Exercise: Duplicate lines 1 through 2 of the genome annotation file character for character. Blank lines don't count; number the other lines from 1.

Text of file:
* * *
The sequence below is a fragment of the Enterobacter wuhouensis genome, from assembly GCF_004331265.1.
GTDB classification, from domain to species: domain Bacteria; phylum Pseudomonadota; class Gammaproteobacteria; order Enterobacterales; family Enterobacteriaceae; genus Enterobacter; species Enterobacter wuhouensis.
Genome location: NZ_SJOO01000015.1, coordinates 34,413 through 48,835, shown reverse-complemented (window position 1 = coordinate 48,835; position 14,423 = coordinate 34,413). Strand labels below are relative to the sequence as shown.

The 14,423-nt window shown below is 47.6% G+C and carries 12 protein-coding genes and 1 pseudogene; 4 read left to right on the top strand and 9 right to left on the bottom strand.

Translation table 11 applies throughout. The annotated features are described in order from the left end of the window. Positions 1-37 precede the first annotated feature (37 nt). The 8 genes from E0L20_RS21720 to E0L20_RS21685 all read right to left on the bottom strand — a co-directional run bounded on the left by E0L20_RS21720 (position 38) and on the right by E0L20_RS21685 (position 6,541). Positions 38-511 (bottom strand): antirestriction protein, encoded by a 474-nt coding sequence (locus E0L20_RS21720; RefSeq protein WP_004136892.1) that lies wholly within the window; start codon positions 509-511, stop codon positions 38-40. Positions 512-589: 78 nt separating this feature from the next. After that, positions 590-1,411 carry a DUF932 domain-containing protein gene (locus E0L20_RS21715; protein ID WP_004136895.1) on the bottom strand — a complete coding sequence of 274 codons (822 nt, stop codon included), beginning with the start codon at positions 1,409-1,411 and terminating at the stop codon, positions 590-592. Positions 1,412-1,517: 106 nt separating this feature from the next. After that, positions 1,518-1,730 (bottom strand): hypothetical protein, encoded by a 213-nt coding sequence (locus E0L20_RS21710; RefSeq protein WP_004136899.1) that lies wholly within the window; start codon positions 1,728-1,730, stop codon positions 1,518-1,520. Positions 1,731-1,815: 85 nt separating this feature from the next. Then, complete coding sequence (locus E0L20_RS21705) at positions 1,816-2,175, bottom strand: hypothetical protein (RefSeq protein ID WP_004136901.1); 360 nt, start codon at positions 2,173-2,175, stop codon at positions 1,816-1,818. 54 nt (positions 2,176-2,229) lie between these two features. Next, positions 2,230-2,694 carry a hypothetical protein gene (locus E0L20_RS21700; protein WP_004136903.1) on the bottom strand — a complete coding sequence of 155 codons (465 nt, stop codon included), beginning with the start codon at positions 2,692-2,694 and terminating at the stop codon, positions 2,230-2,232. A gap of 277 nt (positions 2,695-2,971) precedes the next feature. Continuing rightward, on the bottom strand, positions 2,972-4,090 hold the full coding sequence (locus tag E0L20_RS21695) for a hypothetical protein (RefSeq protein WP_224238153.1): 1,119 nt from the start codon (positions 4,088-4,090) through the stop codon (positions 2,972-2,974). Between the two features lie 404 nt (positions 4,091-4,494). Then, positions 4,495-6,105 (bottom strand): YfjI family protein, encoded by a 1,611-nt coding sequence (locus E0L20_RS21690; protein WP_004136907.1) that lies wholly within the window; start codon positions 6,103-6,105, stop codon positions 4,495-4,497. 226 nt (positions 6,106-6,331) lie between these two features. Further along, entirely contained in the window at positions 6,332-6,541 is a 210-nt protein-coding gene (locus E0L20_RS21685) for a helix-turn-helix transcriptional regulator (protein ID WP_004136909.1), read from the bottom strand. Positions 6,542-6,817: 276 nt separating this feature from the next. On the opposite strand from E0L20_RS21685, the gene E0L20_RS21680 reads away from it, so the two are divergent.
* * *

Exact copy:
The sequence below is a fragment of the Enterobacter wuhouensis genome, from assembly GCF_004331265.1.
GTDB classification, from domain to species: domain Bacteria; phylum Pseudomonadota; class Gammaproteobacteria; order Enterobacterales; family Enterobacteriaceae; genus Enterobacter; species Enterobacter wuhouensis.